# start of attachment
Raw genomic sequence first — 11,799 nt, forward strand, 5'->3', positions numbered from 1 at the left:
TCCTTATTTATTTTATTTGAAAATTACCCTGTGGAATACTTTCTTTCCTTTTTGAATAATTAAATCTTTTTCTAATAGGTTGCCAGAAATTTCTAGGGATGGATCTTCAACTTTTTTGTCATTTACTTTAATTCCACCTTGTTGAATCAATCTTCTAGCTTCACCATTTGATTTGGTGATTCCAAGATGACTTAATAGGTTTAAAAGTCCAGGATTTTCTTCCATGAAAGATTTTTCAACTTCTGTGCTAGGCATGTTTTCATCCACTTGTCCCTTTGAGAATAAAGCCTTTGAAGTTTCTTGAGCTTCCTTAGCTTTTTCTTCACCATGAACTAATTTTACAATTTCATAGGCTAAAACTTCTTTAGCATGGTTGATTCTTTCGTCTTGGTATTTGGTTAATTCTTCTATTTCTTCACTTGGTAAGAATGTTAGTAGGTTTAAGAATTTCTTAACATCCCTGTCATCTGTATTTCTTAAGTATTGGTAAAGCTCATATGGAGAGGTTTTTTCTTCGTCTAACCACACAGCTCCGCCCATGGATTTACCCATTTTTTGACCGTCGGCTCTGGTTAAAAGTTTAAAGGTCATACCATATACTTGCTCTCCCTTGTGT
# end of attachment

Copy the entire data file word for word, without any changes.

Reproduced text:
Raw genomic sequence first — 11,799 nt, forward strand, 5'->3', positions numbered from 1 at the left:
TCCTTATTTATTTTATTTGAAAATTACCCTGTGGAATACTTTCTTTCCTTTTTGAATAATTAAATCTTTTTCTAATAGGTTGCCAGAAATTTCTAGGGATGGATCTTCAACTTTTTTGTCATTTACTTTAATTCCACCTTGTTGAATCAATCTTCTAGCTTCACCATTTGATTTGGTGATTCCAAGATGACTTAATAGGTTTAAAAGTCCAGGATTTTCTTCCATGAAAGATTTTTCAACTTCTGTGCTAGGCATGTTTTCATCCACTTGTCCCTTTGAGAATAAAGCCTTTGAAGTTTCTTGAGCTTCCTTAGCTTTTTCTTCACCATGAACTAATTTTACAATTTCATAGGCTAAAACTTCTTTAGCATGGTTGATTCTTTCGTCTTGGTATTTGGTTAATTCTTCTATTTCTTCACTTGGTAAGAATGTTAGTAGGTTTAAGAATTTCTTAACATCCCTGTCATCTGTATTTCTTAAGTATTGGTAAAGCTCATATGGAGAGGTTTTTTCTTCGTCTAACCACACAGCTCCGCCCATGGATTTACCCATTTTTTGACCGTCGGCTCTGGTTAAAAGTTTAAAGGTCATACCATATACTTGCTCTCCCTTGTGT